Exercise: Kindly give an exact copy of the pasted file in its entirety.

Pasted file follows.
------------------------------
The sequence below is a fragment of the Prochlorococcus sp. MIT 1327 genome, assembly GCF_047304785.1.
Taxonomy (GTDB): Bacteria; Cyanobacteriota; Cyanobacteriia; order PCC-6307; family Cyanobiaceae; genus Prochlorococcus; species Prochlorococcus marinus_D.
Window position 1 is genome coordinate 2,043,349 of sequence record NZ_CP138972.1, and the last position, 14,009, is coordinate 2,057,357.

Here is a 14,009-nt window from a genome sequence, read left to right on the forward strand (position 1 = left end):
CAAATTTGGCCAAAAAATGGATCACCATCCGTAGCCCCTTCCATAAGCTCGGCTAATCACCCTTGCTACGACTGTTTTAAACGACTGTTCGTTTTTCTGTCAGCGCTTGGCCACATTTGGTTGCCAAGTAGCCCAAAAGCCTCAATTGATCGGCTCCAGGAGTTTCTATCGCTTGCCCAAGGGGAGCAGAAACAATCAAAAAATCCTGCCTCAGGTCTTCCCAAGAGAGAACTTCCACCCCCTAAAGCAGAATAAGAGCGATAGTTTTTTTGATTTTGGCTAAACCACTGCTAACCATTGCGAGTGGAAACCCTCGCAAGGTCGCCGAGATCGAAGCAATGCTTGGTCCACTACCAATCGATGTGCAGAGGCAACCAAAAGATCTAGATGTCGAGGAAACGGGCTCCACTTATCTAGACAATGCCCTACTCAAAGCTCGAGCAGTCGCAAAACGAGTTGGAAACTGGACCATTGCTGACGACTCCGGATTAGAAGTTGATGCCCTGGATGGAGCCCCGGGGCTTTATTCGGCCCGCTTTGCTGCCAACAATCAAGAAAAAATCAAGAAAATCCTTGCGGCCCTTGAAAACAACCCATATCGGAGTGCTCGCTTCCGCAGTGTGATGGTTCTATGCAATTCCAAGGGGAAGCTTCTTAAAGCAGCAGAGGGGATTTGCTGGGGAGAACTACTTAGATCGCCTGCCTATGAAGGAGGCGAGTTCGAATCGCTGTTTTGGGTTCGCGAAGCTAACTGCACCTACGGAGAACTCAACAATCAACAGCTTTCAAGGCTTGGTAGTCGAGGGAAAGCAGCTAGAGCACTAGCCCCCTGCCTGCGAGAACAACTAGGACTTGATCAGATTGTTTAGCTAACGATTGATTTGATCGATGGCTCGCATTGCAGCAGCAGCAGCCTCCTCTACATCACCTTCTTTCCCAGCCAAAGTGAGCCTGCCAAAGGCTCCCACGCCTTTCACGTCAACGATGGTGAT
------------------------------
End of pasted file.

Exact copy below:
The sequence below is a fragment of the Prochlorococcus sp. MIT 1327 genome, assembly GCF_047304785.1.
Taxonomy (GTDB): Bacteria; Cyanobacteriota; Cyanobacteriia; order PCC-6307; family Cyanobiaceae; genus Prochlorococcus; species Prochlorococcus marinus_D.
Window position 1 is genome coordinate 2,043,349 of sequence record NZ_CP138972.1, and the last position, 14,009, is coordinate 2,057,357.

Here is a 14,009-nt window from a genome sequence, read left to right on the forward strand (position 1 = left end):
CAAATTTGGCCAAAAAATGGATCACCATCCGTAGCCCCTTCCATAAGCTCGGCTAATCACCCTTGCTACGACTGTTTTAAACGACTGTTCGTTTTTCTGTCAGCGCTTGGCCACATTTGGTTGCCAAGTAGCCCAAAAGCCTCAATTGATCGGCTCCAGGAGTTTCTATCGCTTGCCCAAGGGGAGCAGAAACAATCAAAAAATCCTGCCTCAGGTCTTCCCAAGAGAGAACTTCCACCCCCTAAAGCAGAATAAGAGCGATAGTTTTTTTGATTTTGGCTAAACCACTGCTAACCATTGCGAGTGGAAACCCTCGCAAGGTCGCCGAGATCGAAGCAATGCTTGGTCCACTACCAATCGATGTGCAGAGGCAACCAAAAGATCTAGATGTCGAGGAAACGGGCTCCACTTATCTAGACAATGCCCTACTCAAAGCTCGAGCAGTCGCAAAACGAGTTGGAAACTGGACCATTGCTGACGACTCCGGATTAGAAGTTGATGCCCTGGATGGAGCCCCGGGGCTTTATTCGGCCCGCTTTGCTGCCAACAATCAAGAAAAAATCAAGAAAATCCTTGCGGCCCTTGAAAACAACCCATATCGGAGTGCTCGCTTCCGCAGTGTGATGGTTCTATGCAATTCCAAGGGGAAGCTTCTTAAAGCAGCAGAGGGGATTTGCTGGGGAGAACTACTTAGATCGCCTGCCTATGAAGGAGGCGAGTTCGAATCGCTGTTTTGGGTTCGCGAAGCTAACTGCACCTACGGAGAACTCAACAATCAACAGCTTTCAAGGCTTGGTAGTCGAGGGAAAGCAGCTAGAGCACTAGCCCCCTGCCTGCGAGAACAACTAGGACTTGATCAGATTGTTTAGCTAACGATTGATTTGATCGATGGCTCGCATTGCAGCAGCAGCAGCCTCCTCTACATCACCTTCTTTCCCAGCCAAAGTGAGCCTGCCAAAGGCTCCCACGCCTTTCACGTCAACGATGGTGAT